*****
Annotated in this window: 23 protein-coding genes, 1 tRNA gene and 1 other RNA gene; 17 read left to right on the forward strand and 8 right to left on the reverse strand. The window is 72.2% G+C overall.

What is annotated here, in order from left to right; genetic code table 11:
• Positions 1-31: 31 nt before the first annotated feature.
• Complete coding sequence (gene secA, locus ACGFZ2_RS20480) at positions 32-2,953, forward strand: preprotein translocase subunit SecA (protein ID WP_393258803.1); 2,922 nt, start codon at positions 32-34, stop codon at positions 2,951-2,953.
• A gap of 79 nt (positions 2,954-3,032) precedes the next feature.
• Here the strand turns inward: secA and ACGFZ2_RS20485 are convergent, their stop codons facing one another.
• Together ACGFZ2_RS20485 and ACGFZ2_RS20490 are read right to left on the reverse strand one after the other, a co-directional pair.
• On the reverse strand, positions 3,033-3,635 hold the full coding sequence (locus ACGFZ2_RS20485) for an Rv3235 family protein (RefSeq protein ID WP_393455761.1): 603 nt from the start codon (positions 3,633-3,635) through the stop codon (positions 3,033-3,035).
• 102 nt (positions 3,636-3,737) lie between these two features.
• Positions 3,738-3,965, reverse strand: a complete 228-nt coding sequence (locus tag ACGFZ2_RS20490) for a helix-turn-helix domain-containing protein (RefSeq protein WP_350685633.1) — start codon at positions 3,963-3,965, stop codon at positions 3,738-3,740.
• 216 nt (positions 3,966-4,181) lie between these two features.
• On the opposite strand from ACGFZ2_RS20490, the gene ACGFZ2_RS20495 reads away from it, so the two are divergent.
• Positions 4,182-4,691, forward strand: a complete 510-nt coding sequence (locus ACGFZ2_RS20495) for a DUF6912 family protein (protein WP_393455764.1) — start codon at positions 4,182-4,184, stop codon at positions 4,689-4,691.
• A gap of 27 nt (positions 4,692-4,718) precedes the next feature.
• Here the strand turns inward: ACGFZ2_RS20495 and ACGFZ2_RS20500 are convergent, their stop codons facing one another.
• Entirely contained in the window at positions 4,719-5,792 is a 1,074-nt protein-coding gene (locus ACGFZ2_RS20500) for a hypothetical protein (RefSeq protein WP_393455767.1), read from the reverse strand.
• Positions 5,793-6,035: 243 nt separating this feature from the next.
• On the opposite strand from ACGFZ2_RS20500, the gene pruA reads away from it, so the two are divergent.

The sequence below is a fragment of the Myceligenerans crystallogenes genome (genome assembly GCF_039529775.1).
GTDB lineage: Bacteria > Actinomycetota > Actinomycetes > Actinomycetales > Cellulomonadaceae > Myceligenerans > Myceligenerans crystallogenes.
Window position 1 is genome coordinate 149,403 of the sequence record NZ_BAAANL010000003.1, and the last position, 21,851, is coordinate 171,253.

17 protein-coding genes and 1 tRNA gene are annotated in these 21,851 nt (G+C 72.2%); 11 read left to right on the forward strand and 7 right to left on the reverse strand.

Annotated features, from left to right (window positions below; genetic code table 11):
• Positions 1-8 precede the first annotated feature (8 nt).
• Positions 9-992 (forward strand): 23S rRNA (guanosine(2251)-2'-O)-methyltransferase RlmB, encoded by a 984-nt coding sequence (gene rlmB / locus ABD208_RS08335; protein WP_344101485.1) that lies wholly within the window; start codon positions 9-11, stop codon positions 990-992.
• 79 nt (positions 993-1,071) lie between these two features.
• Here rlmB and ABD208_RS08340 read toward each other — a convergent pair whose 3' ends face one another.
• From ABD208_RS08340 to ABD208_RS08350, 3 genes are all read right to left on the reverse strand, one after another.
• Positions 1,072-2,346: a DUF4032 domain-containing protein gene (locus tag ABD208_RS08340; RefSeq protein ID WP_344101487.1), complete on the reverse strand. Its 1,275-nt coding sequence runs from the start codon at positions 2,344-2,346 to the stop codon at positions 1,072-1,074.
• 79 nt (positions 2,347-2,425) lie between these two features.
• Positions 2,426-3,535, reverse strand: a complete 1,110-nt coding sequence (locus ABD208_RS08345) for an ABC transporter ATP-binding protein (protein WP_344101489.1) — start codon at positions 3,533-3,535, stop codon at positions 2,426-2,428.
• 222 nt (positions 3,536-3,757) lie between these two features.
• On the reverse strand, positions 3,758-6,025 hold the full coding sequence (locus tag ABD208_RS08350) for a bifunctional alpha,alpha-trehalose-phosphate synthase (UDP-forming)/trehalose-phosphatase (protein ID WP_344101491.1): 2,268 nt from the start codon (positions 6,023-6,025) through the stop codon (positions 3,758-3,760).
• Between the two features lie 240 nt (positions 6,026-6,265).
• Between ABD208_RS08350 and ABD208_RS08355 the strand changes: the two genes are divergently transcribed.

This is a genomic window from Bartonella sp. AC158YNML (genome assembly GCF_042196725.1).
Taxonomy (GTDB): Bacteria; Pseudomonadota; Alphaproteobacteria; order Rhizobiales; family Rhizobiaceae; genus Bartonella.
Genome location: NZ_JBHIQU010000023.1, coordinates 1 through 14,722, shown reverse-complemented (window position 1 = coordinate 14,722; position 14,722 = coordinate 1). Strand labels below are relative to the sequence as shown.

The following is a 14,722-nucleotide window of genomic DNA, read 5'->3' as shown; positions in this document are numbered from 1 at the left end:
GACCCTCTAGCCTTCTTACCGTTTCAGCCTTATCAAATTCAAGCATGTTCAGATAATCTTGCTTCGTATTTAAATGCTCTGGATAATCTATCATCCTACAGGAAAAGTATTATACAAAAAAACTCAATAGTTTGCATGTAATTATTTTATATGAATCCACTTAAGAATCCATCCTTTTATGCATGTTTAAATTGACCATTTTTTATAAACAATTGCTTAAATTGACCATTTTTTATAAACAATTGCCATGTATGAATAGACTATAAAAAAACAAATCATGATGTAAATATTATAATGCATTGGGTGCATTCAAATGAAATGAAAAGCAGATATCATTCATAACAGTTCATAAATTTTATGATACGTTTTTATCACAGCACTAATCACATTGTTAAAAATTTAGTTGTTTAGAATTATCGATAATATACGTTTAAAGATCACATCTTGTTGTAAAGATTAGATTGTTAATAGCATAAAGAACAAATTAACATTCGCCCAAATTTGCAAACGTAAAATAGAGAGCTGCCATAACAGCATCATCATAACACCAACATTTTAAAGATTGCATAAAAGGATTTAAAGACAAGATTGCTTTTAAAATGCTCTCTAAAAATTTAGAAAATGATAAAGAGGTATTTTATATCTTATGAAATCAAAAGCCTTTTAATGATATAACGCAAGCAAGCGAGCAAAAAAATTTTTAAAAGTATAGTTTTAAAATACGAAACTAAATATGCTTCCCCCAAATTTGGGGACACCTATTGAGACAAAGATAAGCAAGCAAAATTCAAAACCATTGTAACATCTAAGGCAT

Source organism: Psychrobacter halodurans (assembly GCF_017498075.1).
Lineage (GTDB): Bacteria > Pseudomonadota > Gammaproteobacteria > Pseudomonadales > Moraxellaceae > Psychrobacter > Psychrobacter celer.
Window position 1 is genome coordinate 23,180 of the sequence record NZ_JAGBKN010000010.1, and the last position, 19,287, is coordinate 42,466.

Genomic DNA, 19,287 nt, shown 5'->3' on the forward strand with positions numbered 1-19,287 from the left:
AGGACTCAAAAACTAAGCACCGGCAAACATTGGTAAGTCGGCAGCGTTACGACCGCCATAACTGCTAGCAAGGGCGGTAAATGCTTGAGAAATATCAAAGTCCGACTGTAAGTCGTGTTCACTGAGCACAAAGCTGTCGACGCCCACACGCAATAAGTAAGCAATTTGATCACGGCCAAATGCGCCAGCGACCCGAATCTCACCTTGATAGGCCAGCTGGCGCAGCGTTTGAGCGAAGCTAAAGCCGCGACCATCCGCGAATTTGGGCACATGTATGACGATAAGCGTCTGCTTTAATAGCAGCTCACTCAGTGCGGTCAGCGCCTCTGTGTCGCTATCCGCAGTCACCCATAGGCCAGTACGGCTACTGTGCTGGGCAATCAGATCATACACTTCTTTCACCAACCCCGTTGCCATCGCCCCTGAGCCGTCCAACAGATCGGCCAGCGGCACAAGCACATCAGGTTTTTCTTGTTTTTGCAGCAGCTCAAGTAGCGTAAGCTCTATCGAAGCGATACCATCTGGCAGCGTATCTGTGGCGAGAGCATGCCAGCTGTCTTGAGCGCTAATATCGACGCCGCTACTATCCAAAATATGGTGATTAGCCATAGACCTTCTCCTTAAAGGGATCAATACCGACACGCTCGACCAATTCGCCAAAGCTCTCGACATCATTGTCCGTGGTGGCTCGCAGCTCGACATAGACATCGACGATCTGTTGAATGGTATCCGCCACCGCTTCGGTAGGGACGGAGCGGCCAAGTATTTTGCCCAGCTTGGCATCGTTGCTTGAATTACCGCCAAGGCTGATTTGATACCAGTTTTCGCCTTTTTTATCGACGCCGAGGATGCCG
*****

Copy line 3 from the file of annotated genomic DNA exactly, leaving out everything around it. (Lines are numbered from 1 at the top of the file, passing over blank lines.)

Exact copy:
• Positions 1-31: 31 nt before the first annotated feature.